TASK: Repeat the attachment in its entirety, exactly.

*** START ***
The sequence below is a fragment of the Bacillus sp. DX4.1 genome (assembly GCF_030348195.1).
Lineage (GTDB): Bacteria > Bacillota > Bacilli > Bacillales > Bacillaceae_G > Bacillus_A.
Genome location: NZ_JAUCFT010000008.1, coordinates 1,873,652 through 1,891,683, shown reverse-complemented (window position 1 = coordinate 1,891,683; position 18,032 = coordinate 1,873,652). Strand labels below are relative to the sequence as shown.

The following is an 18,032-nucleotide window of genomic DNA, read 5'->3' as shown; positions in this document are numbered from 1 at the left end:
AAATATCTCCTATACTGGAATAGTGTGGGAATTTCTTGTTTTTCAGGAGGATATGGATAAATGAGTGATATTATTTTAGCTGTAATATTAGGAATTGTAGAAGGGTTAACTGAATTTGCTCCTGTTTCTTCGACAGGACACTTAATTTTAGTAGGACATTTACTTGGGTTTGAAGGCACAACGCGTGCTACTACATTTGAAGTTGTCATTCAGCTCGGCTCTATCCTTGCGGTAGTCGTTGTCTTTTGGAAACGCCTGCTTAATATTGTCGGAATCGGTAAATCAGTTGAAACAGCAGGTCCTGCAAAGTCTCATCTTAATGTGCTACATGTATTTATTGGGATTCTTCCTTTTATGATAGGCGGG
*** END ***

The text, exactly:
The sequence below is a fragment of the Bacillus sp. DX4.1 genome (assembly GCF_030348195.1).
Lineage (GTDB): Bacteria > Bacillota > Bacilli > Bacillales > Bacillaceae_G > Bacillus_A.
Genome location: NZ_JAUCFT010000008.1, coordinates 1,873,652 through 1,891,683, shown reverse-complemented (window position 1 = coordinate 1,891,683; position 18,032 = coordinate 1,873,652). Strand labels below are relative to the sequence as shown.

The following is an 18,032-nucleotide window of genomic DNA, read 5'->3' as shown; positions in this document are numbered from 1 at the left end:
AAATATCTCCTATACTGGAATAGTGTGGGAATTTCTTGTTTTTCAGGAGGATATGGATAAATGAGTGATATTATTTTAGCTGTAATATTAGGAATTGTAGAAGGGTTAACTGAATTTGCTCCTGTTTCTTCGACAGGACACTTAATTTTAGTAGGACATTTACTTGGGTTTGAAGGCACAACGCGTGCTACTACATTTGAAGTTGTCATTCAGCTCGGCTCTATCCTTGCGGTAGTCGTTGTCTTTTGGAAACGCCTGCTTAATATTGTCGGAATCGGTAAATCAGTTGAAACAGCAGGTCCTGCAAAGTCTCATCTTAATGTGCTACATGTATTTATTGGGATTCTTCCTTTTATGATAGGCGGG